psychiatric evaluation, then released to his mother later in
the day, Patterson said.
There were no other patients in the office at the time of the
incident, the orthodontist said. "He was the last patient of the
morning, fortunately."

Women
reveal sex
habits in
survey
NEW YORK (AP)-Most American
women in their 20s who have never been
married are sexually active, and a total
of 82 percent have had sex at some
time, a survey says.
Fifty-three percent of women in that
population group had intercourse in the
four weeks preceding the survey, ac-
cording to a study in Family Planning
Perspectives, published by The Alan
Guttmacher Institute.
THAT COMES to about 4.3 million
women, out of about 8 million women
in the nation aged 20 to 29 who've never
married, the study says. A total of
about 5.6 million of the women had sex
in the six months preceeding the survey,
researchers said. The estimates are
based on 1982 population figures.
About 40 percent of the women who
had had sex had gotten pregnant.
Nearly all the women who had sex used
contraception at some time, and 78 per-
cent practiced some form of birth con-
trol in their most recent intercourse.
But on average, the women didn't start
using contraception until eight months
after their first intercourse, the survey
found.

B-school grads face bright future

By CARRIE LEVINE
Last in a series
"The job opportunities for business
school graduates are excellent this
year," said Peggy Carroll, director of
the placement office at the University's
~usiness school.
On-campus recruiting is up 10 per-
cent this year and starting salaries
have jumped an average of 7 percent.
Moreover, the burgeoning small
business market offers a potential
plethora of jobs for business majors.
A SURVEY conducted by the School
of Business of its 1984 graduates -
which officials say is representative of
schools nationwide - showed that a

large number of bachelor's and
master's students opted for jobs in the
aerospace and electronics manufac-
turing fields. Commercial banking and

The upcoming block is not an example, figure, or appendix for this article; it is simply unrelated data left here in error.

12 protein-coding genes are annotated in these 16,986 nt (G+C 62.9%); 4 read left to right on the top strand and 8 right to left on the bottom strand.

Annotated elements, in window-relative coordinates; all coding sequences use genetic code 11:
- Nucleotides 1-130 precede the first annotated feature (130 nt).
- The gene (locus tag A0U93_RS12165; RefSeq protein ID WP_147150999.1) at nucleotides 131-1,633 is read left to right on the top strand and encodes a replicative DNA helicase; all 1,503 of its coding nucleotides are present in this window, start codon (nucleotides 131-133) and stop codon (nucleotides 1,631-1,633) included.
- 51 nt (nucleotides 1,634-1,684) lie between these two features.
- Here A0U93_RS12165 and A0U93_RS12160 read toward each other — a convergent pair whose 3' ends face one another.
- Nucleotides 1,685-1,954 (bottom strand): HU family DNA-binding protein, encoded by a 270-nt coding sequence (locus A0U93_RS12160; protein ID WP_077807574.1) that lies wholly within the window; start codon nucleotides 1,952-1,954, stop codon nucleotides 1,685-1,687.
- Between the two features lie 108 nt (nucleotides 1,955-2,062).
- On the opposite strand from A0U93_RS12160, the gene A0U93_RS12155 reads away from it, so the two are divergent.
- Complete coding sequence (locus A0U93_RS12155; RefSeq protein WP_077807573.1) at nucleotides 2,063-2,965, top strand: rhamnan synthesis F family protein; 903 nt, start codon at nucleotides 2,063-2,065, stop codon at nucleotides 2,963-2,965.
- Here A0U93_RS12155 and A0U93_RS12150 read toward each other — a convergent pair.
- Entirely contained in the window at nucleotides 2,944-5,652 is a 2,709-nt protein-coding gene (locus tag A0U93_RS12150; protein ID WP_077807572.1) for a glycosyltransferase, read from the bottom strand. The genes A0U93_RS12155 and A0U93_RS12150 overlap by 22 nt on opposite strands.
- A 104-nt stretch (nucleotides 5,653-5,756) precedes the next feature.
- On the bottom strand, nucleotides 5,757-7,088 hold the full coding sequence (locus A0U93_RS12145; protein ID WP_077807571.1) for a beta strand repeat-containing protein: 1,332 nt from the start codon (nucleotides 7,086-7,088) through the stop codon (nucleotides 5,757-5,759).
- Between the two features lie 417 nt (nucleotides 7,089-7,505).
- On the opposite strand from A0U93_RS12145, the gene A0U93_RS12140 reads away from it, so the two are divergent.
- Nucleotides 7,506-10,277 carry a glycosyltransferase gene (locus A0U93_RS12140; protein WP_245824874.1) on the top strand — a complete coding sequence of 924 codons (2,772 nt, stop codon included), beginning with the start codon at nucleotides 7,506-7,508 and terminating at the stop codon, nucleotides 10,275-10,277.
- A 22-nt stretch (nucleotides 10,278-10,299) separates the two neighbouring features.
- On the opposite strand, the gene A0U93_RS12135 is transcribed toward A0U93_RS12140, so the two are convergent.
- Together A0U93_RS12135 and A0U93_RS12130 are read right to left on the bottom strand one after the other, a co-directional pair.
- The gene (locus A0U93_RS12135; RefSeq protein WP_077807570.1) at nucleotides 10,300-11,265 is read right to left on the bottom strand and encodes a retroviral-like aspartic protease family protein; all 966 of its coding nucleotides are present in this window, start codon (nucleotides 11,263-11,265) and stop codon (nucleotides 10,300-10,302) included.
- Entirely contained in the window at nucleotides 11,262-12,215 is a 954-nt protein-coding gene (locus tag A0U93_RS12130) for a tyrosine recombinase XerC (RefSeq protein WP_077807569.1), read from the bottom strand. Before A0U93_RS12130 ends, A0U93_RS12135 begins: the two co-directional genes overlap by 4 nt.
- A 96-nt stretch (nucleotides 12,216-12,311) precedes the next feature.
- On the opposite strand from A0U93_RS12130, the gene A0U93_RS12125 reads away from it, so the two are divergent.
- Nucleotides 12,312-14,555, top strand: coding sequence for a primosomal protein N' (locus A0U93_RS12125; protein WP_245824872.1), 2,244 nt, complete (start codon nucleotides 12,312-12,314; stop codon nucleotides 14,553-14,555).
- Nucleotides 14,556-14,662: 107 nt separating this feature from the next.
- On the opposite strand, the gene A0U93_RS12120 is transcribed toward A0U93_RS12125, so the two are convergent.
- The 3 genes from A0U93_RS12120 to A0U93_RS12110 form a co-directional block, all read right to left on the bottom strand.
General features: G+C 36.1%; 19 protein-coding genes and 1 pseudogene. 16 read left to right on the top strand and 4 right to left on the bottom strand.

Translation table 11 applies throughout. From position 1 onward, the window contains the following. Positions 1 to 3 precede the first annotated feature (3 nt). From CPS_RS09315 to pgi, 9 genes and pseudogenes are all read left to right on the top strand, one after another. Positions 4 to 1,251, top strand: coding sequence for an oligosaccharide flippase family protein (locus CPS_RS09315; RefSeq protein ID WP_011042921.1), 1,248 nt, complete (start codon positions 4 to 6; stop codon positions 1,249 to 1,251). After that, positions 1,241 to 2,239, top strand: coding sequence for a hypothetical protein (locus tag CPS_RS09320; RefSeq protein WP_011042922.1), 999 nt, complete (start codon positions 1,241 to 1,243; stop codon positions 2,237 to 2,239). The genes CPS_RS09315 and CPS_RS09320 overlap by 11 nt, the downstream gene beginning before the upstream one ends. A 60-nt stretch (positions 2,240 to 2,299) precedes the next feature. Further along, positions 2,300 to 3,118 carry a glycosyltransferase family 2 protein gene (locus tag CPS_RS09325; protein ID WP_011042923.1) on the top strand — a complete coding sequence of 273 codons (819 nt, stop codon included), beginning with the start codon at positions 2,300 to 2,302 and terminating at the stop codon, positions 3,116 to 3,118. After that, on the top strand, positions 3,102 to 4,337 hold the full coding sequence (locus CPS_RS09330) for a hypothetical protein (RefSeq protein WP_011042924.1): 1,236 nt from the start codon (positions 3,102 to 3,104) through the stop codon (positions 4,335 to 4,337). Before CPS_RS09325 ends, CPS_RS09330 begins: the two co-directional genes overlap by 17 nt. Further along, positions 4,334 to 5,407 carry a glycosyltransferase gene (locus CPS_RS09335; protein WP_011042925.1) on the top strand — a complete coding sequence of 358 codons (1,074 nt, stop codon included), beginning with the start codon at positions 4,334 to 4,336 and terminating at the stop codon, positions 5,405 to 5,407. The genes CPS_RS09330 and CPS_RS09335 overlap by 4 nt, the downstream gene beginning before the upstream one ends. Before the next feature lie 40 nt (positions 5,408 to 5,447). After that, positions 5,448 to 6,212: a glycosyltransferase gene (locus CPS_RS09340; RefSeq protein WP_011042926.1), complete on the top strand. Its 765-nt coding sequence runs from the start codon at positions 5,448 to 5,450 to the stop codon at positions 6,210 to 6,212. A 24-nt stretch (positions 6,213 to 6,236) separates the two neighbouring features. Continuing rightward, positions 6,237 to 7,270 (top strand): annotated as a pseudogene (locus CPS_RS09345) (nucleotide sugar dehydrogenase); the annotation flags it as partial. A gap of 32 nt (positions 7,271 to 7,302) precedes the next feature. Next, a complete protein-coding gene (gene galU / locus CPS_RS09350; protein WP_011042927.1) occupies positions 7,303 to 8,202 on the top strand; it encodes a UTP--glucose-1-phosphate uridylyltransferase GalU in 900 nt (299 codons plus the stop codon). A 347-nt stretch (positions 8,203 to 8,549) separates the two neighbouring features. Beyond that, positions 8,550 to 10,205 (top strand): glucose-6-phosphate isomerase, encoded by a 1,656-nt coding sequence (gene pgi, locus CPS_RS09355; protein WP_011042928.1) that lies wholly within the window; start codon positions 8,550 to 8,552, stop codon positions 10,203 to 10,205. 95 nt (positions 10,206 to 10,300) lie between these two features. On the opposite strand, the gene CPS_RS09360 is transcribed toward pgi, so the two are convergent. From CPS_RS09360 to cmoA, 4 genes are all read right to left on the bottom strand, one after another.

public accounting were the most

ters of Business Administration (MBA)
degree holders and two-thirds of the
Bachelor of Business Adminstration
(BBA) graduates.
MBA's were hired at a starting salary
of $32,000, while BBA's received their
offers at $23,000, the survey indicated.
Though MBA graduates are
generally perceived as being hired by
large corporations, there actually is a
trend toward small and medium-sized
firms.
"DURING THE 1960's, the vast majority
of graduates went into big business,"
said Richard Temkin, deputy director
of the Small Business Association's
Detroit branch.
See SMALL, Page 2

popular non-manufacturing jobs
chosen. And an overwhelming number
of the graduates found jobs in the Mid-
west - three-quarters of the Mas-

Packing it in Daily Photo by ANDI $CHREIBER
Members of the Latin American Solidarity Committee rehearse a "sleep-in"
at Congressman Carl Pursell's office. The protesters say they are against
U.S. policy in Central America. See page 3 for the story.

TODAY
Another Reagan in pictures
f" tep aside Ron, Nancy, Patti, and Ron Jr., still an-

but Reagan doesn't want to discuss offers. Reaganj
joins the movie careers of the president and first lady, his
stepsister Patti's acting and singing career. Stepbrother
Ron, once a ballet dancer, is now a correspondent for the.
Source Radio Network. Michael Reagan, who was involved
in a public spat with stepmother Nancy last year, said he
hasn't told his family about his plunge into show business.
"Dn vn tell vnr narents everything you do?" he asks.

were sent to all students, faculty and staff members and the
gesture cost the four students $20 apiece. But it was well
worth it, they said, because people were thanking them all
day long. The message inside the heart was this: "On this
special Thursday whether you know it or nay, We just want
to say, without any delay or a silly cliche, that in some
unique way, you're a loveable, beautiful person. OK?"

manicurist Ros Scott, 65, and asked, "Have you got any
miracle cures?" Scott suggested applying bitter aloe, a
nasty-tasting laxative. The princess grimaced. "I think I'm
too old to stop now," she replied.

i

I

I

Back to Top

© 2021 Regents of the University of Michigan